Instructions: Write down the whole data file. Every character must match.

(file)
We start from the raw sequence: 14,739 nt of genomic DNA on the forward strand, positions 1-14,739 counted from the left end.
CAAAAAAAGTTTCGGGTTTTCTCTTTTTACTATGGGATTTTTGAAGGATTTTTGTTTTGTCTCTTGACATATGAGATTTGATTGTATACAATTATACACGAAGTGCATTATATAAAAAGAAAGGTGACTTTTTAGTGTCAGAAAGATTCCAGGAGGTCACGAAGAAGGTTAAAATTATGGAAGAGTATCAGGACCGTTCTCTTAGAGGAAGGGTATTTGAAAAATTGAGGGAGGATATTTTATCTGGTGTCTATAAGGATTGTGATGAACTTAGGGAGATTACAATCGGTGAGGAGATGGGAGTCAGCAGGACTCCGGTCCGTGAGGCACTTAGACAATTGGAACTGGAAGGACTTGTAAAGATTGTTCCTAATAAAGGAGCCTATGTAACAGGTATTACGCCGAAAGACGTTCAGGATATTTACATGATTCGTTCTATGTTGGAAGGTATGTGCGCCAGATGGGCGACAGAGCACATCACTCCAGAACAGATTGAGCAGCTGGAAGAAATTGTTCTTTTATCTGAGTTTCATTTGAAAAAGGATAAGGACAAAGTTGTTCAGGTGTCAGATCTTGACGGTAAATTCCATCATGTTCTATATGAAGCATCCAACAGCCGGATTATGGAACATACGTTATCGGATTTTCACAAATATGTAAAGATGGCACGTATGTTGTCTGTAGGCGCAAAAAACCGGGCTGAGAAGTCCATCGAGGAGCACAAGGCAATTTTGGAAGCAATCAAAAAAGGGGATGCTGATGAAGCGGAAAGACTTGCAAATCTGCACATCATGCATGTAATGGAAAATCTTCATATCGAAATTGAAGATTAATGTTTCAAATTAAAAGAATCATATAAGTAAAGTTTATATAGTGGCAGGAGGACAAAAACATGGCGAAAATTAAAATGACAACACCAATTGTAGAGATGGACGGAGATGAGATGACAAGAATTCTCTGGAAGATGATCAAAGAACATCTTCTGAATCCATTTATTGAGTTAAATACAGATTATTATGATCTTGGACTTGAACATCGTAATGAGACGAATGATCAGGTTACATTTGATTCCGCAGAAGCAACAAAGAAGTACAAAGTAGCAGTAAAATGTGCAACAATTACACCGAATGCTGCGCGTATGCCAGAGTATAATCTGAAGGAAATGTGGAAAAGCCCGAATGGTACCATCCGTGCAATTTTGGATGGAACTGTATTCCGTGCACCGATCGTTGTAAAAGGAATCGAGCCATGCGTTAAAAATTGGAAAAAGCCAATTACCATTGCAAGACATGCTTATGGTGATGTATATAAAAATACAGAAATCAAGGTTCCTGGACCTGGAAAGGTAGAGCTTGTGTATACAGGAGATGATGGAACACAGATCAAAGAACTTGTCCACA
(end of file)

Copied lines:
We start from the raw sequence: 14,739 nt of genomic DNA on the forward strand, positions 1-14,739 counted from the left end.
CAAAAAAAGTTTCGGGTTTTCTCTTTTTACTATGGGATTTTTGAAGGATTTTTGTTTTGTCTCTTGACATATGAGATTTGATTGTATACAATTATACACGAAGTGCATTATATAAAAAGAAAGGTGACTTTTTAGTGTCAGAAAGATTCCAGGAGGTCACGAAGAAGGTTAAAATTATGGAAGAGTATCAGGACCGTTCTCTTAGAGGAAGGGTATTTGAAAAATTGAGGGAGGATATTTTATCTGGTGTCTATAAGGATTGTGATGAACTTAGGGAGATTACAATCGGTGAGGAGATGGGAGTCAGCAGGACTCCGGTCCGTGAGGCACTTAGACAATTGGAACTGGAAGGACTTGTAAAGATTGTTCCTAATAAAGGAGCCTATGTAACAGGTATTACGCCGAAAGACGTTCAGGATATTTACATGATTCGTTCTATGTTGGAAGGTATGTGCGCCAGATGGGCGACAGAGCACATCACTCCAGAACAGATTGAGCAGCTGGAAGAAATTGTTCTTTTATCTGAGTTTCATTTGAAAAAGGATAAGGACAAAGTTGTTCAGGTGTCAGATCTTGACGGTAAATTCCATCATGTTCTATATGAAGCATCCAACAGCCGGATTATGGAACATACGTTATCGGATTTTCACAAATATGTAAAGATGGCACGTATGTTGTCTGTAGGCGCAAAAAACCGGGCTGAGAAGTCCATCGAGGAGCACAAGGCAATTTTGGAAGCAATCAAAAAAGGGGATGCTGATGAAGCGGAAAGACTTGCAAATCTGCACATCATGCATGTAATGGAAAATCTTCATATCGAAATTGAAGATTAATGTTTCAAATTAAAAGAATCATATAAGTAAAGTTTATATAGTGGCAGGAGGACAAAAACATGGCGAAAATTAAAATGACAACACCAATTGTAGAGATGGACGGAGATGAGATGACAAGAATTCTCTGGAAGATGATCAAAGAACATCTTCTGAATCCATTTATTGAGTTAAATACAGATTATTATGATCTTGGACTTGAACATCGTAATGAGACGAATGATCAGGTTACATTTGATTCCGCAGAAGCAACAAAGAAGTACAAAGTAGCAGTAAAATGTGCAACAATTACACCGAATGCTGCGCGTATGCCAGAGTATAATCTGAAGGAAATGTGGAAAAGCCCGAATGGTACCATCCGTGCAATTTTGGATGGAACTGTATTCCGTGCACCGATCGTTGTAAAAGGAATCGAGCCATGCGTTAAAAATTGGAAAAAGCCAATTACCATTGCAAGACATGCTTATGGTGATGTATATAAAAATACAGAAATCAAGGTTCCTGGACCTGGAAAGGTAGAGCTTGTGTATACAGGAGATGATGGAACACAGATCAAAGAACTTGTCCACA